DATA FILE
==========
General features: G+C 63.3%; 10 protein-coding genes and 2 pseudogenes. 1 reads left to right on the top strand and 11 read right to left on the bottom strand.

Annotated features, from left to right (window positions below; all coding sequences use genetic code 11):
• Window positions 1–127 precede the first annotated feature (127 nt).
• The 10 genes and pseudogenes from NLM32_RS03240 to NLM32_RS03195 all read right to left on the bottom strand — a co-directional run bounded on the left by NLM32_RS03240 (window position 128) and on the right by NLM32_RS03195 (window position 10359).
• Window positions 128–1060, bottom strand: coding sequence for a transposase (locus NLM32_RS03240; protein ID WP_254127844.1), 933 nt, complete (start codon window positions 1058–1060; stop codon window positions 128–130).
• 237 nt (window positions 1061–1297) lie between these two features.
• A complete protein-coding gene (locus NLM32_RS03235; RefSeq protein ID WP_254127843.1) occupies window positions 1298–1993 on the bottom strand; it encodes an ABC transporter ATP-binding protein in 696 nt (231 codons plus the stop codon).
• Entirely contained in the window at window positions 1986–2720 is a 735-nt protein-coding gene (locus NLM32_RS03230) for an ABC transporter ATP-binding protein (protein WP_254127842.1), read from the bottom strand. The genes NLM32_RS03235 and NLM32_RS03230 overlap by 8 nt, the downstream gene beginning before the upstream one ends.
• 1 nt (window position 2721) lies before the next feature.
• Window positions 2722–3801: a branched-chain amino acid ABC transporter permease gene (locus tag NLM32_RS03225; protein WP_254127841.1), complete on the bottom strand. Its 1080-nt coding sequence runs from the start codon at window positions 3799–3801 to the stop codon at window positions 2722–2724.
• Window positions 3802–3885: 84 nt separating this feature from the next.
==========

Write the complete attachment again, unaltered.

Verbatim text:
General features: G+C 63.3%; 10 protein-coding genes and 2 pseudogenes. 1 reads left to right on the top strand and 11 read right to left on the bottom strand.

Annotated features, from left to right (window positions below; all coding sequences use genetic code 11):
• Window positions 1–127 precede the first annotated feature (127 nt).
• The 10 genes and pseudogenes from NLM32_RS03240 to NLM32_RS03195 all read right to left on the bottom strand — a co-directional run bounded on the left by NLM32_RS03240 (window position 128) and on the right by NLM32_RS03195 (window position 10359).
• Window positions 128–1060, bottom strand: coding sequence for a transposase (locus NLM32_RS03240; protein ID WP_254127844.1), 933 nt, complete (start codon window positions 1058–1060; stop codon window positions 128–130).
• 237 nt (window positions 1061–1297) lie between these two features.
• A complete protein-coding gene (locus NLM32_RS03235; RefSeq protein ID WP_254127843.1) occupies window positions 1298–1993 on the bottom strand; it encodes an ABC transporter ATP-binding protein in 696 nt (231 codons plus the stop codon).
• Entirely contained in the window at window positions 1986–2720 is a 735-nt protein-coding gene (locus NLM32_RS03230) for an ABC transporter ATP-binding protein (protein WP_254127842.1), read from the bottom strand. The genes NLM32_RS03235 and NLM32_RS03230 overlap by 8 nt, the downstream gene beginning before the upstream one ends.
• 1 nt (window position 2721) lies before the next feature.
• Window positions 2722–3801: a branched-chain amino acid ABC transporter permease gene (locus tag NLM32_RS03225; protein WP_254127841.1), complete on the bottom strand. Its 1080-nt coding sequence runs from the start codon at window positions 3799–3801 to the stop codon at window positions 2722–2724.
• Window positions 3802–3885: 84 nt separating this feature from the next.